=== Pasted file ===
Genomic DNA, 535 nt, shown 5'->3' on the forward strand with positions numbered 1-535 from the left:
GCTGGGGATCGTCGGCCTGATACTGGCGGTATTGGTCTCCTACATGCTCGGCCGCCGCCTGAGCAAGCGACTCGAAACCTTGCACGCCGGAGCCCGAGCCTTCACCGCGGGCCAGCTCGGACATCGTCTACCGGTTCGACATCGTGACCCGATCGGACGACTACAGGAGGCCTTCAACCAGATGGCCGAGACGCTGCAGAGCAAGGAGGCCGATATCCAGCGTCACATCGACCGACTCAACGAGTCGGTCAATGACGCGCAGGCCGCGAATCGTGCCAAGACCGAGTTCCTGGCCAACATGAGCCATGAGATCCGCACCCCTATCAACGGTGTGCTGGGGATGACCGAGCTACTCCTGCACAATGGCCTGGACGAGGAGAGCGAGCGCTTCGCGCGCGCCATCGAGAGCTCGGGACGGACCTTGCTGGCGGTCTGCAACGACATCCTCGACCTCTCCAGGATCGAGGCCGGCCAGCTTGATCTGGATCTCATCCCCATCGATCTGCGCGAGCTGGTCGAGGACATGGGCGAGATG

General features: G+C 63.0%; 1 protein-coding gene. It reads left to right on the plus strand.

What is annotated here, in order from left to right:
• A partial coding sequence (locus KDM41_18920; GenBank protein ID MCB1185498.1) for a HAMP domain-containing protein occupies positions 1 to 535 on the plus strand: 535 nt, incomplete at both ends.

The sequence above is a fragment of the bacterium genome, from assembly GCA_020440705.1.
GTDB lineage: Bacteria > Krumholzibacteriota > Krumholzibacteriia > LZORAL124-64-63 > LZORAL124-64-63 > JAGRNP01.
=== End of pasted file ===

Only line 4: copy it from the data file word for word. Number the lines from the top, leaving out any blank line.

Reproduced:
What is annotated here, in order from left to right: